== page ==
Dirty 'Cleanup' Tactics
- By Mumin Shakirov
- Jun. 25 1998 00:00
In conducting 'cleanup' operations of 'illegals' in Moscow, the authorities contravene the constitution and violate human rights.
On the eve of the World Youth Games in Moscow, the authorities have begun "cleanup" operations. That's what local law enforcement agencies call exercises for ridding the city of "illegals."
According to city authorities, "illegals" are persons who do not have official permission from the police to live in the Russian metropolis. Every visitor, regardless of citizenship, must register within a three-day period and identify his place of residence.
The local authorities ignore the fact that such a measure contravenes the country's constitution and violates human rights. According to one version, the author of this administrative procedure is the mayor himself, Yury Luzhkov. But the overwhelming majority of Muscovites, concerned about the continually worsening crime situation in the capital, support their chief.
On the eve of the games, the city's police department is conducting "cleanup" exercises at Moscow bazaars once a week, with the cooperation of other law enforcement agencies. The following "cleanup," attended by this author, was conducted at the Luzhniki bazaar at the end of last week.
The operation was clouded in secrecy; none of the officers accompanying the convoy of riot police troops knew what the ultimate destination was. In order to guarantee the effectiveness of the "clean-up" and ensure an element of surprise, only a narrow circle of generals within the police department had precise information on the operation.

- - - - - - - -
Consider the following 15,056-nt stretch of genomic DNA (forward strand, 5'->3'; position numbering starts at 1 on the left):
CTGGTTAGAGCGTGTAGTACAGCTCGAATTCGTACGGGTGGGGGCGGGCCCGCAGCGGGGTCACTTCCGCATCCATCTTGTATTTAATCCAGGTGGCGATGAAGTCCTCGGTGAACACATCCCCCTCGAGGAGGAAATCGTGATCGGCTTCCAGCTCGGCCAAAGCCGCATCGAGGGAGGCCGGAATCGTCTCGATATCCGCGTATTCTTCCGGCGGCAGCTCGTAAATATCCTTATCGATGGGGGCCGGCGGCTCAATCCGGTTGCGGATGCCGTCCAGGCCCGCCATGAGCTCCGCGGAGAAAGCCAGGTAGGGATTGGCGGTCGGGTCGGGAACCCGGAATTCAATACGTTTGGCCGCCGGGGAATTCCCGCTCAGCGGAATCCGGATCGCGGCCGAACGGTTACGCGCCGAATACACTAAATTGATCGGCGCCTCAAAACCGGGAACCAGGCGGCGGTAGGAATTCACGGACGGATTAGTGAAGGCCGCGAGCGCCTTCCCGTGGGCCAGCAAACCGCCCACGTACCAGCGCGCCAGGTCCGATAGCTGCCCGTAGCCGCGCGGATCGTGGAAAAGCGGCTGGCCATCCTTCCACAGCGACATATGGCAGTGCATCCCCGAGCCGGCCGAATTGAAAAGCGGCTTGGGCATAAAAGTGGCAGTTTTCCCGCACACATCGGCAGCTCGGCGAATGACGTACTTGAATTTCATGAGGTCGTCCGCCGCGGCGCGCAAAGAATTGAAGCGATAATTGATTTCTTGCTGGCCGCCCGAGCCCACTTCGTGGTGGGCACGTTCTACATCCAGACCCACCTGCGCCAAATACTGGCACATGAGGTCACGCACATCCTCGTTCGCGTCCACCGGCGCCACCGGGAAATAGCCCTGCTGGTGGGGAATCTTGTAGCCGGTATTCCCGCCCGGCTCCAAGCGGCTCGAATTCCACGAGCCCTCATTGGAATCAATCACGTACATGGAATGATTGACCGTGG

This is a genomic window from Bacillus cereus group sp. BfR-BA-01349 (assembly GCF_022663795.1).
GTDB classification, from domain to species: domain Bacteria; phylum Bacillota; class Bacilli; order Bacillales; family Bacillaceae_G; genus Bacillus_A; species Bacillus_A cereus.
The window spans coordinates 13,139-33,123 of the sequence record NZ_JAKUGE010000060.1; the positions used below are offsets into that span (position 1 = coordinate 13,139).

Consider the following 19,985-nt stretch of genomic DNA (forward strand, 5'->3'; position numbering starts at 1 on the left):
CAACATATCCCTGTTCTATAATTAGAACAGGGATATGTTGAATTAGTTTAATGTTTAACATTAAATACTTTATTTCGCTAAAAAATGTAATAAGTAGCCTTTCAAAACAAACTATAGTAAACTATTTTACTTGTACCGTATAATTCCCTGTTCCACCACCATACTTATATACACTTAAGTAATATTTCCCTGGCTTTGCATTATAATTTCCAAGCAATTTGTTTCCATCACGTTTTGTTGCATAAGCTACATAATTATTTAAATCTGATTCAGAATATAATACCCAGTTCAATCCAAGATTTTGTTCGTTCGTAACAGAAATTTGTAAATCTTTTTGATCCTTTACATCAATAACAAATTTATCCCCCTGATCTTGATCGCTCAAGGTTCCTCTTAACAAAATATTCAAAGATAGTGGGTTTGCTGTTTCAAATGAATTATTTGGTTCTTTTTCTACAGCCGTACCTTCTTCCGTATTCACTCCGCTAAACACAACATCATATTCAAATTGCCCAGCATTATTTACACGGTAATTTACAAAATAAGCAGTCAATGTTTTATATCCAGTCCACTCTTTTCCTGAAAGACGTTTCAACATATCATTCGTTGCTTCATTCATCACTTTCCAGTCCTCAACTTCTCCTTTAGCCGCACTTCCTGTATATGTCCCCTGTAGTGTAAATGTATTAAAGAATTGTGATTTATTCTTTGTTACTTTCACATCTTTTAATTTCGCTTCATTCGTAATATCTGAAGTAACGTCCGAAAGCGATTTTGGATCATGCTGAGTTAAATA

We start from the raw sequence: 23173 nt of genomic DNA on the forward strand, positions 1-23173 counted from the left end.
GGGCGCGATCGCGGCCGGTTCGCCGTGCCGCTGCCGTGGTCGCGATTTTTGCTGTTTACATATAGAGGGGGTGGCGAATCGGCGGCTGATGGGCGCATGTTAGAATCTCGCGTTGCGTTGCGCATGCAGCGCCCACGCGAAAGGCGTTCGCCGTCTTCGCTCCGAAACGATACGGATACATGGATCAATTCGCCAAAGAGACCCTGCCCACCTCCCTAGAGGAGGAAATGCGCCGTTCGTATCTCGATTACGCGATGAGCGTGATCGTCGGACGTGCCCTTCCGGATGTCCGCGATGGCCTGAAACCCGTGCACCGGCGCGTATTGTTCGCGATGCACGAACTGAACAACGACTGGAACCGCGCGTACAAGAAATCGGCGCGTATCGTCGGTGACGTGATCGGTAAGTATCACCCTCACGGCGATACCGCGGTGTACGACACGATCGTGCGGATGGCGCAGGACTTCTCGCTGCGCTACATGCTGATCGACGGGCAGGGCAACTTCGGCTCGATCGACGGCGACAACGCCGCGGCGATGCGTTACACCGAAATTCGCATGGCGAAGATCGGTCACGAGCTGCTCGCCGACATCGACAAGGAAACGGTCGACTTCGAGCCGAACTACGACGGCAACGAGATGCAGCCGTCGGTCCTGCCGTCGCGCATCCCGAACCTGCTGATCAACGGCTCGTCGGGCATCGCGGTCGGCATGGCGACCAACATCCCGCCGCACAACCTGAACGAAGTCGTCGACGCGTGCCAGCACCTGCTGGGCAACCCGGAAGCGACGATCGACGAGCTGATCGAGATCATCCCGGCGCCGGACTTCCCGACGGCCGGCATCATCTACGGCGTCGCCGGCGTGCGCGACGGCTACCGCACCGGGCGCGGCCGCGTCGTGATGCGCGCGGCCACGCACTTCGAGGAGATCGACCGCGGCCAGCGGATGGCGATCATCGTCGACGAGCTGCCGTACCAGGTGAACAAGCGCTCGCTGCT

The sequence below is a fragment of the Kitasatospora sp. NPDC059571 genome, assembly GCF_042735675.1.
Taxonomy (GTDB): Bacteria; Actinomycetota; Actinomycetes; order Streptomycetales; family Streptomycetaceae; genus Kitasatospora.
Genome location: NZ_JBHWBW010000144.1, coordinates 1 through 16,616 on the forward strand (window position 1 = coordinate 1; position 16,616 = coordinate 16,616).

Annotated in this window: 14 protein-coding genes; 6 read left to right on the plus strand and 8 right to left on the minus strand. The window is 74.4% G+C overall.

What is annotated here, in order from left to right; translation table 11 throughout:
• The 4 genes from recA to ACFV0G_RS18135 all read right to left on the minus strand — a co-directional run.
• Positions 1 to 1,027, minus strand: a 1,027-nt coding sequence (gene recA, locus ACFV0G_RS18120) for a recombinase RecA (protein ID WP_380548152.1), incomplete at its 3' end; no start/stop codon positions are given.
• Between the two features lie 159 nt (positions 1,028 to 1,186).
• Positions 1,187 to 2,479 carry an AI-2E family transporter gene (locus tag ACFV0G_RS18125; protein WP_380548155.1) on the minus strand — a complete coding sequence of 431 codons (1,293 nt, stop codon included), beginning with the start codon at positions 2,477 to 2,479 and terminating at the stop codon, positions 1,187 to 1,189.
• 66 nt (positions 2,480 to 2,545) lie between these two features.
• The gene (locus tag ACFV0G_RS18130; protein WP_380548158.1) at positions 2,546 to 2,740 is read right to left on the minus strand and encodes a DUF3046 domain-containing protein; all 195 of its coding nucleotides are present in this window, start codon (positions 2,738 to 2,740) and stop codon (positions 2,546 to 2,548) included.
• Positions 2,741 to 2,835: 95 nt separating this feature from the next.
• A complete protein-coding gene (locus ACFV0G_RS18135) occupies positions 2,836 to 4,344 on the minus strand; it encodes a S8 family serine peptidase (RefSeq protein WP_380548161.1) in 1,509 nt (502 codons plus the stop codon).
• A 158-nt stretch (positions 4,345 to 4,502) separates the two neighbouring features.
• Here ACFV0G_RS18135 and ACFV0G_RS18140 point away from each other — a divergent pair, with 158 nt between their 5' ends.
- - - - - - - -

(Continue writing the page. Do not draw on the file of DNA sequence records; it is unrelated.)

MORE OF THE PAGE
The convoy of more than 30 buses and cars drove at high speed along the streets of the capital. Only as we approached Luzhniki from a distance of a couple of kilometers did we understand that the bazaar at the Luzhniki sports complex was the destination for the cleanup.
The Moscow riot police (known by the acronym OMON, or Special Task Police Force) acted with lightning speed. In just a few minutes, the special forces had surrounded the trading area of the stadium. Within 10 minutes, crowds swarmed toward all exits. The people, swearing in the 30-degree heat, pressed toward the policemen, who couldn't possibly check each person's documents.
Meanwhile, the traders started closing their metal stands. Within 15 minutes, almost no one at Luzhniki was trading. Within 30 minutes, the special forces started herding out "violators," those who couldn't show they had a right to be in Moscow. The buses quickly filled up with detainees, mostly citizens of Central Asia and the Caucasus, as well as some Asian countries.
From the sidelines, the entire event looked like a military operation. It was similar to scenes often shown in films set in fascist-occupied territory, where raids were regularly conducted to flush out subversives, partisans or Jews. The only difference here was that people weren't lined up against the wall, as they were under the Nazis.